Recent arguments for and against recognizing homosexual ordination have become a double-edged sword in the realm of science that end up undercutting both sides of the theological debate. One side supports the allowance for homosexual ordination on the basis of genetics. As George Hunsinger has argued, if the Apostle Paul had known about modern medical findings that homosexuality is not a voluntary choice but essentially a genetic predisposition, the apostle would most likely not have considered homosexuality to be a sin. The other side has rejected the possibility of a gay gene based on the same assumption that choice is foundational to any definition of sin. As John MacArthur has stated:
LARRY KING: Even if you didn’t choose it, even if it was shown to you that it was genes? No? You wouldn’t buy it.
JOHN MACARTHUR: It’s not genetic, you choose it.
KING: How do you know?
MACARTHUR: Because it’s a sin. It’s categorized by God himself.
KING: So you have an answer that medical science doesn’t know? Still being studied?
MACARTHUR: If medical science says it’s genetic, then they need to read what the scripture says.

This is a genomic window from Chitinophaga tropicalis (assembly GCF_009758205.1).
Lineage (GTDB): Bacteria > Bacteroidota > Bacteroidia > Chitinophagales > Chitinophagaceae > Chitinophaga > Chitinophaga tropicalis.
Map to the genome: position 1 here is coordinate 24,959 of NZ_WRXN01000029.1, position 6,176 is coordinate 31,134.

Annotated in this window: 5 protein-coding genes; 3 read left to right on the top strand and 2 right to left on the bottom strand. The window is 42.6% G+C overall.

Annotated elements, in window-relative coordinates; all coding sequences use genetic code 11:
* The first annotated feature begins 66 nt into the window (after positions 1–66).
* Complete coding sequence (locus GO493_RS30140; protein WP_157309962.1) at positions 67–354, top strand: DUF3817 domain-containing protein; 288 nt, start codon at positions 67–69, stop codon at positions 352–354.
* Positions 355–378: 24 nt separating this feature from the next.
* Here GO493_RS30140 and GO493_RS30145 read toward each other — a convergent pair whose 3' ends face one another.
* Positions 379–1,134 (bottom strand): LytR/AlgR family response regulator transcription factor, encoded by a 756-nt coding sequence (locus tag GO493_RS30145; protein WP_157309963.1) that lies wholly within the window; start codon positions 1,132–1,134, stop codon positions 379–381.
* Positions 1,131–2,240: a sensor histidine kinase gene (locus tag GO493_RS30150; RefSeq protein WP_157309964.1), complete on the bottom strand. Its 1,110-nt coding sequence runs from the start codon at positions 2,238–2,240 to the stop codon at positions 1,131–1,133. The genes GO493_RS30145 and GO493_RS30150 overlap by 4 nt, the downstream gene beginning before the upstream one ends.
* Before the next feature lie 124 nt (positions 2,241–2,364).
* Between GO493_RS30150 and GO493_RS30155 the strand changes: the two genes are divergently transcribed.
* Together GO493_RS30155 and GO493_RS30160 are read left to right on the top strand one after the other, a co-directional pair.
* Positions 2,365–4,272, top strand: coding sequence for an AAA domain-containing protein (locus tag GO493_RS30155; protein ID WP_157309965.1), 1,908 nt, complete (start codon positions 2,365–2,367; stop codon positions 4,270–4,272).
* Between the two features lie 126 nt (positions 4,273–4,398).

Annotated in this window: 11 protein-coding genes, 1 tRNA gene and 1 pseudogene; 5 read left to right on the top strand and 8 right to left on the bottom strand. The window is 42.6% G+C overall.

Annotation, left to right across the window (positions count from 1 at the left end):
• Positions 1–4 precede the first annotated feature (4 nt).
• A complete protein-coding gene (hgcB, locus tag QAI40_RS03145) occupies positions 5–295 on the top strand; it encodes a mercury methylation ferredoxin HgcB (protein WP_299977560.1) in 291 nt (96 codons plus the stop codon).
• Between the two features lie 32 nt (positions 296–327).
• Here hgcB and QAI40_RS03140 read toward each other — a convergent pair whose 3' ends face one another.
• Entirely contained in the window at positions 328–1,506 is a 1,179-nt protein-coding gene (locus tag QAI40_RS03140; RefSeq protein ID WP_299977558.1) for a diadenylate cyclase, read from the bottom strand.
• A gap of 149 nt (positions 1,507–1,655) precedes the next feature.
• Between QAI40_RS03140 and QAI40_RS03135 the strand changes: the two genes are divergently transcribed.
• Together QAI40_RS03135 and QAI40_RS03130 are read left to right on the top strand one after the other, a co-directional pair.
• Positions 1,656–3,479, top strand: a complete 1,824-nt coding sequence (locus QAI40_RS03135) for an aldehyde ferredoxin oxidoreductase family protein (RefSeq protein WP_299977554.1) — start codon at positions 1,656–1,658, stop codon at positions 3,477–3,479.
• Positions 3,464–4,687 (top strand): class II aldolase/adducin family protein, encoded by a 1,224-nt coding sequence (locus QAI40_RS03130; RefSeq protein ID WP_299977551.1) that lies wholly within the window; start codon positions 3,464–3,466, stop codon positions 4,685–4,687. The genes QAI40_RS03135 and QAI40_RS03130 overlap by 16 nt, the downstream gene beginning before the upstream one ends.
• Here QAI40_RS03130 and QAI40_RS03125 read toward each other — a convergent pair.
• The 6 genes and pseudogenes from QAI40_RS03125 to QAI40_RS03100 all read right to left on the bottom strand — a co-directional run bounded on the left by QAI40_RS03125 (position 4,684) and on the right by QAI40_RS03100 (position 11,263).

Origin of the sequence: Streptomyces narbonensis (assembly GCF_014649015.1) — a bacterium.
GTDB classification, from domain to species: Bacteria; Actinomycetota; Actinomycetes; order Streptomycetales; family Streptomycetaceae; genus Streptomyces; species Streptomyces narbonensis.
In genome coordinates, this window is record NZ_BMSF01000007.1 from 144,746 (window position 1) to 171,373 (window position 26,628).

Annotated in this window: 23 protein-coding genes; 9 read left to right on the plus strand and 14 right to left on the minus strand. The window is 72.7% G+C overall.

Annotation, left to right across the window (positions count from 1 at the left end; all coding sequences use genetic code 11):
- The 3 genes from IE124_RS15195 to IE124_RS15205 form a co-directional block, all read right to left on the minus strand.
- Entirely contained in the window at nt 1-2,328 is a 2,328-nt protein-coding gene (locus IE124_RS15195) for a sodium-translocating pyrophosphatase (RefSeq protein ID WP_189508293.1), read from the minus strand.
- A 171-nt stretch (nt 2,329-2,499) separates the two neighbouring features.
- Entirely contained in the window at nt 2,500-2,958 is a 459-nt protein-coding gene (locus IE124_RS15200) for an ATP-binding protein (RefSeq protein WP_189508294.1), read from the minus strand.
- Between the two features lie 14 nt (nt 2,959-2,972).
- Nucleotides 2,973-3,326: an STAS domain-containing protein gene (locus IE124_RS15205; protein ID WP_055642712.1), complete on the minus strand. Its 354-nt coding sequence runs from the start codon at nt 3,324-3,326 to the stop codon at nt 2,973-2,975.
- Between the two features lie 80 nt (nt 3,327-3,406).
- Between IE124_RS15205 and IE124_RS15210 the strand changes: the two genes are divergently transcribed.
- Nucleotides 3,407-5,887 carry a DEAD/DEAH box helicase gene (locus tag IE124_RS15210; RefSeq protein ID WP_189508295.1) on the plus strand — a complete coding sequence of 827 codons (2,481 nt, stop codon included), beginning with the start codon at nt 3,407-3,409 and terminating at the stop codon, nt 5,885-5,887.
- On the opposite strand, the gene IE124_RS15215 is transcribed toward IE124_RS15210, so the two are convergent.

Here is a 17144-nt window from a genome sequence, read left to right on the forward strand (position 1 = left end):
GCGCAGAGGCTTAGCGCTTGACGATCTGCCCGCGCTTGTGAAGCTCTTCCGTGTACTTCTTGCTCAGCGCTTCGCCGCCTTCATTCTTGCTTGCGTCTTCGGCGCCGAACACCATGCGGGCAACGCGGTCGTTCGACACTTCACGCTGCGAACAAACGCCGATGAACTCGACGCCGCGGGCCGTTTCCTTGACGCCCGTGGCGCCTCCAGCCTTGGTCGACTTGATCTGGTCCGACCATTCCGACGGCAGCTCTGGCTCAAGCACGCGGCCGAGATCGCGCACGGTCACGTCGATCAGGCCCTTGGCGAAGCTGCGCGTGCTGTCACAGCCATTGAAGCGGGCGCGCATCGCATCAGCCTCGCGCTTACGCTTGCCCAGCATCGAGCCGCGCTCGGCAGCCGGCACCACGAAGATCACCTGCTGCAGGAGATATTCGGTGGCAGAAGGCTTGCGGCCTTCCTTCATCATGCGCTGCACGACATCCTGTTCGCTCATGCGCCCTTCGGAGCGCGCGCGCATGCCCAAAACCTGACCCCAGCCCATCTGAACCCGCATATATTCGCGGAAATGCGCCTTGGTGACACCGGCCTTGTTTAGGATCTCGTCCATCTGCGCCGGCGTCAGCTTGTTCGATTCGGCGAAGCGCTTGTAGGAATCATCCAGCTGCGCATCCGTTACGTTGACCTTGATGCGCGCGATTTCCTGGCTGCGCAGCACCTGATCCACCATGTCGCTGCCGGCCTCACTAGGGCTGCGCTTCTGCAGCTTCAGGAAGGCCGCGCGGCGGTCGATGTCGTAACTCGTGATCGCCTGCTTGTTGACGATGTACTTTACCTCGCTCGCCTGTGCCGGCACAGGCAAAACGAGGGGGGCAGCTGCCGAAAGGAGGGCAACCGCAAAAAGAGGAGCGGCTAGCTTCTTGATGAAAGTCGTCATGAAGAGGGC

But what if science not only found a gay gene but could “correct” it in utero and make the gay fetus straight? Hunsinger’s hypothetical fails to consider this possibility and thus fails to ask the deeper question: if the Apostle Paul knew about modern medical ways of changing sexual orientation, would he have affirmed using them to make gays straight? MacArthur’s rejection of the possibility of a gay gene because that would contradict his interpretation of Scripture reminds one of the Roman Catholic censure of Galileo’s findings which had run contrary to the Church’s understanding of an earth-centered universe “according to Scripture.” Besides undermining Scripture’s credibility, MacArthur’s blind devotion to Scripture rejects out of hand the possibility of science to do what he would presumably find Scripture in favor of doing.